Sports can cause lasting brain trauma

What do baseball, football, and hockey all have in common? The answer is Post-concussion Syndrome (PCS). Any one of these sports, along with many other things we do that can cause trauma to the brain or spinal cord, can result in PCS.

So you may be asking yourself what is PCS? PCS is a mild traumatic brain injury that results as a cognitive deficit in attention or memory and has at least three of the following symptoms associated with it: fatigue, sleep disturbance, headache, dizziness, irritability, affective disturbances, apathy, or personality change.

PCS occurs when acceleration-deceleration forces are applied to the moving brain resulting in shearing of neural and vascular elements within the brain and spinal cord. This damage is followed by sudden neuronal depolarization and then a period of nerve cell transmission failure.

Who is affected by PCS? According to the CDC, infants and children ages 0 to 4, children and young adults ages 5 to 24, and older adults ages 75 and older, are more likely to develop PCS after a concussion. Several other factors contribute to increased incidence of PCS, including gender and history of prior concussions.

Females are at a greater risk of developing PCS. The reason for increased vulnerability is unknown, however some researchers believe that due to the fact that most women have smaller head and neck muscles compared to their male counterparts, this predisposes them to more injuries from rapid acceleration and deceleration.

Prior concussion equals increased likelihood of developing PCS. Three main conclusions can be drawn from the many studies surrounding PCS. Prior concussions can increase the risk of developing a subsequent concussion with less force necessary than the previous concussion. Multiple concussions will result in increased risk of cognitive dysfunction. A history of prior concussion is correlated with longer recovery time.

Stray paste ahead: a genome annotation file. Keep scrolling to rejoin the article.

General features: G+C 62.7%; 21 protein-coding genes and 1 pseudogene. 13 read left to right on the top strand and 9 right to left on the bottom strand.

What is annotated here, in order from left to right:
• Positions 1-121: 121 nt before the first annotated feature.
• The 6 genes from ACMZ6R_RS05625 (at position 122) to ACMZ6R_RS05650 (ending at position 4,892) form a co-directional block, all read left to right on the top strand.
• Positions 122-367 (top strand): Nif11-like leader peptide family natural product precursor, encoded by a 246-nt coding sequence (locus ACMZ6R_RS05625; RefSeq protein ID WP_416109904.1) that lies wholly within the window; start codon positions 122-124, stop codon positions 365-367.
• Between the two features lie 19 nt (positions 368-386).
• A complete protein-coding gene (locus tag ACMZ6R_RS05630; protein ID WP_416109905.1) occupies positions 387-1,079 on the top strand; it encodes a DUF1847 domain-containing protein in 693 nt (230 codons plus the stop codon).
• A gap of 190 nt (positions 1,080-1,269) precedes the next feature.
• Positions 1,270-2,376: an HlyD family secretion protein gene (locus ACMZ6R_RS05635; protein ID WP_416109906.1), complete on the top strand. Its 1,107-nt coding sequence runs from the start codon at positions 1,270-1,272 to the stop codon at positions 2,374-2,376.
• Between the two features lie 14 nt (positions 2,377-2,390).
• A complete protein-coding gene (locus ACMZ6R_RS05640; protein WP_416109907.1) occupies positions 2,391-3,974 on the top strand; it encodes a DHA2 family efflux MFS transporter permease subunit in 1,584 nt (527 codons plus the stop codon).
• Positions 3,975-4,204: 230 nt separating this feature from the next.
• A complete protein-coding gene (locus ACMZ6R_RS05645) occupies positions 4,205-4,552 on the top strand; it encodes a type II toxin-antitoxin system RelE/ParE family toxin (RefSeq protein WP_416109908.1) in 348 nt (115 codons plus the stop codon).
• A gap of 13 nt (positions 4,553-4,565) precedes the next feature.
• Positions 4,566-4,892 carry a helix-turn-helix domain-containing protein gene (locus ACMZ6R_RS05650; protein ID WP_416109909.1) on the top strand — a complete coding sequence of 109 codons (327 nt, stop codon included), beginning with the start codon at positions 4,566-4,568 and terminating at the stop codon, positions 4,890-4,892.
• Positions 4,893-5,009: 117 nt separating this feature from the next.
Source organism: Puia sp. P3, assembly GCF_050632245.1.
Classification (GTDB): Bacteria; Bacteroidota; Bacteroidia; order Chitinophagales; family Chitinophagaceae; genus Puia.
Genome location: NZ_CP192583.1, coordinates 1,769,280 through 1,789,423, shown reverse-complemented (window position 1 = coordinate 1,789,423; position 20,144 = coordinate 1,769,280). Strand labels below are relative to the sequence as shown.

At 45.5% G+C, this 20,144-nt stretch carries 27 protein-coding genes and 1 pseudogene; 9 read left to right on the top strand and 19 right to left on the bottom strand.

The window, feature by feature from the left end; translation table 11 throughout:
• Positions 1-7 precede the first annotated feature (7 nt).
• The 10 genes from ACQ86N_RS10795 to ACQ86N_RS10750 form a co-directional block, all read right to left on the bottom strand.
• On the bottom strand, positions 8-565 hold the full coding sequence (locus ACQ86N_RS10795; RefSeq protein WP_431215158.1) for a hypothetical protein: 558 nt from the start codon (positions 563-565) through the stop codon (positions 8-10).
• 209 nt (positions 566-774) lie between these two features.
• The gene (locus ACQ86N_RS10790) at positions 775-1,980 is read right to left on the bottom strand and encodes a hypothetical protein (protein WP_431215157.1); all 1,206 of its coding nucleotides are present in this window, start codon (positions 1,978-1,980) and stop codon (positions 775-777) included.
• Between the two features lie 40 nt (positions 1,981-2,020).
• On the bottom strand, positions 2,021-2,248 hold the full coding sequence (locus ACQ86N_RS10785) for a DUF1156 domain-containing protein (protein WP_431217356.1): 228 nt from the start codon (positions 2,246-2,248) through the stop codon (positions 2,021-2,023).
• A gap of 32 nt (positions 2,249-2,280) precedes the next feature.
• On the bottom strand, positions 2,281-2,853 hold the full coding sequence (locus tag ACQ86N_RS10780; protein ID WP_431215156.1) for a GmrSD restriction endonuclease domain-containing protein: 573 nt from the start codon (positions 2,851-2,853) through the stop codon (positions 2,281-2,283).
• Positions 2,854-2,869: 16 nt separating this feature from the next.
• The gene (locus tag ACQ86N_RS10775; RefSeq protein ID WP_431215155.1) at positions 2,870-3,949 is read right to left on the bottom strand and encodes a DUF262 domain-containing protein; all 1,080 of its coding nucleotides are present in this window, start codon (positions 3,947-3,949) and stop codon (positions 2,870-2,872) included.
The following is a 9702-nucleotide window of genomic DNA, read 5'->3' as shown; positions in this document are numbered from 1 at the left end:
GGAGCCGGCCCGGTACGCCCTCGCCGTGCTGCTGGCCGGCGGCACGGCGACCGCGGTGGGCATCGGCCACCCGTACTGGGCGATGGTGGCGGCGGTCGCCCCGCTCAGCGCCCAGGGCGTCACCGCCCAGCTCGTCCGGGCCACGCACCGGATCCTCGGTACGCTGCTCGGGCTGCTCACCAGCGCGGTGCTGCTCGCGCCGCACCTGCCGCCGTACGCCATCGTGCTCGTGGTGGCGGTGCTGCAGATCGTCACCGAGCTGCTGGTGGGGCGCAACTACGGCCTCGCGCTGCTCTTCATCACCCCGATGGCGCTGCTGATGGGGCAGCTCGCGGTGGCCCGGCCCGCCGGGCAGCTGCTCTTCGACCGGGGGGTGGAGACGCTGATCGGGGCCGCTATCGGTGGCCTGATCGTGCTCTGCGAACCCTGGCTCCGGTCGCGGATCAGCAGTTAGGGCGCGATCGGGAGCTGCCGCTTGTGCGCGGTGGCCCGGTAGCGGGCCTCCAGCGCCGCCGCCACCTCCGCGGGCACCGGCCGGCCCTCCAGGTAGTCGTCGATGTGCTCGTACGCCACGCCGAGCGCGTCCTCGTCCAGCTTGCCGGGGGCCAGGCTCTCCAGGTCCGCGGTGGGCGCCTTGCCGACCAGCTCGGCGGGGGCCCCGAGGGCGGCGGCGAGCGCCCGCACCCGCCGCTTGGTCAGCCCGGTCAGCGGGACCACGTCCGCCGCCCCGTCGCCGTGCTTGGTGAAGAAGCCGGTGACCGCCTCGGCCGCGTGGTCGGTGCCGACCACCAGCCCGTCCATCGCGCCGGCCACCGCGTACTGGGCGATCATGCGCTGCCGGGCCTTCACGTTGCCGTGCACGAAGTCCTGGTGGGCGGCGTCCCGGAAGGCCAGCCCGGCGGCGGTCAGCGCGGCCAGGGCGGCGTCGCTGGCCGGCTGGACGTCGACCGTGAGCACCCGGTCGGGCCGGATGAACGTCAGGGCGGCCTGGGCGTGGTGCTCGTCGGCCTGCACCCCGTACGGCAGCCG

The important thing to remember about PCS is that it can be prevented by wearing proper protective gear during sports and recreational activities, buckling your seat belt, exercising regularly, and providing education on identifying concussion symptoms.

Guest author: Michele Serbus is a member of the Clinical Support and Education Department at NeuroScience, Inc. and is the resident expert in pediatrics.

References
Arciniegas DB, Anderson CA, Topkoff J, McAllister TW. Mild traumatic brain injury : a neuropsychiatric approach to diagnosis, evaluation, and treatment. Neuropsychiatr Dis Treat. 2005;1:311–327.
Daneshvar DH, Riley DO, Nowinski CJ, McKee AC, Stern RA, Cantu RC. Long-term consequences: effects on normal development profile after concussion. 2011 Nov;22(4):683-700, ix. doi: 10.1016/j.pmr.2011.08.009. Epub 2011 Sep 23.
Giza C. C., Hovda D. A. The neurometabolic cascade of concussion. J. Athl. Train. 2011;36, 228–235.
http://www.cdc.gov/concussion/headsup/pdf/Facts_for_Physicians_booklet-a.pdf
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